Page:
Dairy prices fell at GlobalDairyTrade to the lowest in five months as investors had their first chance to react to the coronavirus outbreak, which is expected to curtail demand in top importer China.
Dairy prices as measured by the GlobalDairyTrade (GDT) index fell at Tuesday’s auction by 4.7% to their lowest since September.
The auction was the first since concerns over the coronavirus outbreak took hold in markets, early last week, undermining prices primarily through concerns over the dent to demand, particularly in China, the epicentre of the outbreak, and the world’s biggest importer of the likes of skim and whole milk powders.
Foreign exchange moves since the previous auction have also undermined values, with currencies of both China and New Zealand – the key dairy origin, and supplier of most volumes traded through GDT – down nearly 2% against the US dollar, in which GDT auctions are traded.
‘Hunkered down or behind face masks’
“Trade is understandably concerned about Chinese dairy demand,” said the US-based Milk Producers Council, noting that during last week’s lunar new year festivities, “instead of the typical festival atmosphere, Chinese consumers are hunkered down at home or behind face masks.
“In Wuhan – a city larger than [New York] – Dairy Queen, Starbucks, McDonald’s, and Pizza Hut are closed.
“Would-be buyers of blizzards, lattes, cheeseburgers, and pizza are likely subsisting from their cupboards”.
Milk powder investors had been “pricing in the risk that Chinese dairy imports will be less vigorous going forward”, the council said, noting that “in China, milk powder dominates the dairy space”.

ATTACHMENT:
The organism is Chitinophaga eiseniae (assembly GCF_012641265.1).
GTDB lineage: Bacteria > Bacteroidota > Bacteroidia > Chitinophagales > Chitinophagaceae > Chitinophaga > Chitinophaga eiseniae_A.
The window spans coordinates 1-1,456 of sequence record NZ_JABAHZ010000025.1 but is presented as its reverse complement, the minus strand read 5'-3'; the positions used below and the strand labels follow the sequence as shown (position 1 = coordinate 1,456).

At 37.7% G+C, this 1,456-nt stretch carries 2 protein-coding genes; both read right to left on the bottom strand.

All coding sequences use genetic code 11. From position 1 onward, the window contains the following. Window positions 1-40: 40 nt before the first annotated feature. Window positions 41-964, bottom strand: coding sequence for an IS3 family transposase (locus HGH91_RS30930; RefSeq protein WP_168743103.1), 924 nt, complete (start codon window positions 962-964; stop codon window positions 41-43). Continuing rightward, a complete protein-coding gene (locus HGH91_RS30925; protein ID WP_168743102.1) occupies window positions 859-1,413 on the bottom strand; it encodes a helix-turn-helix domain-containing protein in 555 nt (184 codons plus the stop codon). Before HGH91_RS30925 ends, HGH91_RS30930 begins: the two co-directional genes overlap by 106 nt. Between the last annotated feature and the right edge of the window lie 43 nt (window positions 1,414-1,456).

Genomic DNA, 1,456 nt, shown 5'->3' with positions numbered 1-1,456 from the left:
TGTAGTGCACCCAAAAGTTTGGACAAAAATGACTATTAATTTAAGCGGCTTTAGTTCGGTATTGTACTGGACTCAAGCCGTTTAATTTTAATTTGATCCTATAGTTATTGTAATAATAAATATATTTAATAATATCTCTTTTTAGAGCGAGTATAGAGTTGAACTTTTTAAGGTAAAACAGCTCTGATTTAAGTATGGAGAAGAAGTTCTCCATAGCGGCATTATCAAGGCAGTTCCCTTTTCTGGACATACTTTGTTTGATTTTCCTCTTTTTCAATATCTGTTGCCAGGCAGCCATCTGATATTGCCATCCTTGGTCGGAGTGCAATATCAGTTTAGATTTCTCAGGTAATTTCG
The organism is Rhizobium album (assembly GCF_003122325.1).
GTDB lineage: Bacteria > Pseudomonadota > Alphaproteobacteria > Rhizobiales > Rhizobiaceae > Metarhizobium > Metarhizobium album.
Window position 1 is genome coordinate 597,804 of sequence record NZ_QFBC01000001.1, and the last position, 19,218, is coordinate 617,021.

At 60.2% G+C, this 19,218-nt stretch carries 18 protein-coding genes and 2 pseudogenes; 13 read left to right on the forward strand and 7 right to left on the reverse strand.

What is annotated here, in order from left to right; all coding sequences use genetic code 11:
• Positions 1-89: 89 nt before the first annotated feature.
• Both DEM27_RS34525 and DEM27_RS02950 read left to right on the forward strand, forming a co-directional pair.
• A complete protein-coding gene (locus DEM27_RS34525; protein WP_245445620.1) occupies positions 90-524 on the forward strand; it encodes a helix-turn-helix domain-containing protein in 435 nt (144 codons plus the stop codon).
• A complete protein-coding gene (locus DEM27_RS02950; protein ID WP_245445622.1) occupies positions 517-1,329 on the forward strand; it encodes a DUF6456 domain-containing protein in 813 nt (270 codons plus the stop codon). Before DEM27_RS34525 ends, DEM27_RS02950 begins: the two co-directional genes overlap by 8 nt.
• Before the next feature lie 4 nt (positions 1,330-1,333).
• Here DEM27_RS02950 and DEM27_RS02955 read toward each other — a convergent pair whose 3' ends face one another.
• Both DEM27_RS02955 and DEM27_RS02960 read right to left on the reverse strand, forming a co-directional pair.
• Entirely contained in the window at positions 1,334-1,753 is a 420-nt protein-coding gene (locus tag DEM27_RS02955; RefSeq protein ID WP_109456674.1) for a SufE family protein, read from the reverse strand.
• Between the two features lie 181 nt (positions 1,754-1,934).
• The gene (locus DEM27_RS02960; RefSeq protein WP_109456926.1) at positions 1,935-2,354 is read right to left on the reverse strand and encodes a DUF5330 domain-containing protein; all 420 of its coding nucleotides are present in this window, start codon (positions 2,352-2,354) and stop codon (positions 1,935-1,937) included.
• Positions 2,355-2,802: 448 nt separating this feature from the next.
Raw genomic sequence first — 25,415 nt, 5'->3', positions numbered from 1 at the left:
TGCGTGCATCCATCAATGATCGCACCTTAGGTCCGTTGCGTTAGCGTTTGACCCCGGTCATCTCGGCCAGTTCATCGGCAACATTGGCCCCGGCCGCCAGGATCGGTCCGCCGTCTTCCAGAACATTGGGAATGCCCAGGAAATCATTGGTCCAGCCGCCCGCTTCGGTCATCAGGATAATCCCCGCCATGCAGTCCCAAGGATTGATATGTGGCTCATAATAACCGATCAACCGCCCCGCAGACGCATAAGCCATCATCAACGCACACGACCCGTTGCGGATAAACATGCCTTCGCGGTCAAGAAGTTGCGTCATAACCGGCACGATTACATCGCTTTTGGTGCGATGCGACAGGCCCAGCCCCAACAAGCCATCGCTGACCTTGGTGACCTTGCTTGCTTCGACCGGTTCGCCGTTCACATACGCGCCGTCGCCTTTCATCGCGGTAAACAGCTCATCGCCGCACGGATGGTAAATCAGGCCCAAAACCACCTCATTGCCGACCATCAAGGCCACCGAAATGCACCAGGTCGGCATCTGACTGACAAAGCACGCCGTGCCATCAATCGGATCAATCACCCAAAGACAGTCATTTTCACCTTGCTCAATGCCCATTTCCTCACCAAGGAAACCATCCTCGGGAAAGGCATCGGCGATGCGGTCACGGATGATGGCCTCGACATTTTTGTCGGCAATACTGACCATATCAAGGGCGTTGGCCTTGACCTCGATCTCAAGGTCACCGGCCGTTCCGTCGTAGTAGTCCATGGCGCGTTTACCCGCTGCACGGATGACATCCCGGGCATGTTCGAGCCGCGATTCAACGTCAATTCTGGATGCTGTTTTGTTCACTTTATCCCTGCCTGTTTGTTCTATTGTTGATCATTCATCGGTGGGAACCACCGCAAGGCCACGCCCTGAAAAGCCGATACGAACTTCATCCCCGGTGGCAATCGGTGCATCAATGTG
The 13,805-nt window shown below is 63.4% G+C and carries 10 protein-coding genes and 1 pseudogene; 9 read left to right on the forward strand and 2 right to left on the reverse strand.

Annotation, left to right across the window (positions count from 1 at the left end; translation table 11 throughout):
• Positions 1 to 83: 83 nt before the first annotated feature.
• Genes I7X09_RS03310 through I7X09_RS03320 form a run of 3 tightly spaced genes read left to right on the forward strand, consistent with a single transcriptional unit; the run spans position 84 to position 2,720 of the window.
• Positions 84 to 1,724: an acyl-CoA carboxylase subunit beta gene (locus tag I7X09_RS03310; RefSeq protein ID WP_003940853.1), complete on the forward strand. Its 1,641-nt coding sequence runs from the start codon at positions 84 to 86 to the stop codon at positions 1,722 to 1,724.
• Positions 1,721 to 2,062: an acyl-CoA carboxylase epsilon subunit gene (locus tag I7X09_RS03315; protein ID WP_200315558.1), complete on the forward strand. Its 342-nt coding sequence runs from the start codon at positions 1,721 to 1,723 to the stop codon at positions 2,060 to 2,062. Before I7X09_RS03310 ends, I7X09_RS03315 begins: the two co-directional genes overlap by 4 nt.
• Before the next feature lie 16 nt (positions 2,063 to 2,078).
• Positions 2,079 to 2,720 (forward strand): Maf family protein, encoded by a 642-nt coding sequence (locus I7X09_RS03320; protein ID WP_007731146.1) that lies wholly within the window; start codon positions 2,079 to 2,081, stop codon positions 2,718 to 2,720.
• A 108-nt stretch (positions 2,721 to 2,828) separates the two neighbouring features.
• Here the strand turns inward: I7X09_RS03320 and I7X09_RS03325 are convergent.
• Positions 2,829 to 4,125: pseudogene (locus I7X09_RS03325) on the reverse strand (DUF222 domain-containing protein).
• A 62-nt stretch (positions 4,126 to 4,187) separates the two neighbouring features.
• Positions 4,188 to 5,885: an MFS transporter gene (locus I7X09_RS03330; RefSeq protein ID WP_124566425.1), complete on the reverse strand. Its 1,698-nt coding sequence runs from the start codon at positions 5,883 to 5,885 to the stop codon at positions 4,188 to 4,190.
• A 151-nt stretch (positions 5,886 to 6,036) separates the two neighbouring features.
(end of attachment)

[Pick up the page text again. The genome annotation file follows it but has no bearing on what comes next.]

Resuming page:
‘Fear tends to take over’
Nonetheless, while whole milk powder prices fell by 6.2% at Tuesday’s GDT to a seven-month low of $3,039 a tonne, that is less than the decline of nearly 10% suggested by NZX futures in the product.
At INTL FCStone, Nate Donnay, director of dairy market insight, saying that read-throughs from the likes of Sars and models by the Brookings Institute of the impact of epidemics suggested that coronavirus could cause a “3-4% hit to global dairy prices on an annual basis.
“Impacts inside of China will be bigger, and short-term we could see prices drop more than 3-4%.
“But history has taught us that our fear tends to take over while we’re in an outbreak and we tend to overestimate the impact.”
Furthermore, there was the potential for some support to prices from waning expectations for milk output in New Zealand, where dryness setbacks prompted BNZ bank, for instance, to downgrade to 1% shrinkage its forecast for the change in the country’s milk output in 2019-20.
“For reference, a 3% change in New Zealand milk production is a 5-10% change in global dairy prices,” Mr Donnay said.
“So some mildly adverse weather in one of the major dairy exporting countries could quickly negate any negative price impacts of this outbreak.”
‘Many buyers expect more price strength’
Indeed, while prices of milk powders, particularly exposed to Chinese demand, fell at Tuesday’s GDT, those of many other products rose, with values of cheddar cheese, for instance, soaring 6.0% to an eight-month high of $4,302 a tonne.
China is the world’s fourth-ranked cheese buyer, with a market share of 8.7% of world imports, compared with a 58% share of global purchases of whole milk powder, US Department of Agriculture data show.
Prices of rennet casein also jumped 6.0%, to $9,956 a tonne, their highest since at least 2014, and taking 2020 gains already to 21%.
This gain came for a GDT auction which the US Department of Agriculture had heralded as “an important indicator… particularly for rennet casein buyers”, amid uncertainty over the future direction of prices.
“Many buyers expect more price strength ahead, but the magnitude of price strength has yet to become a consensus” the USDA.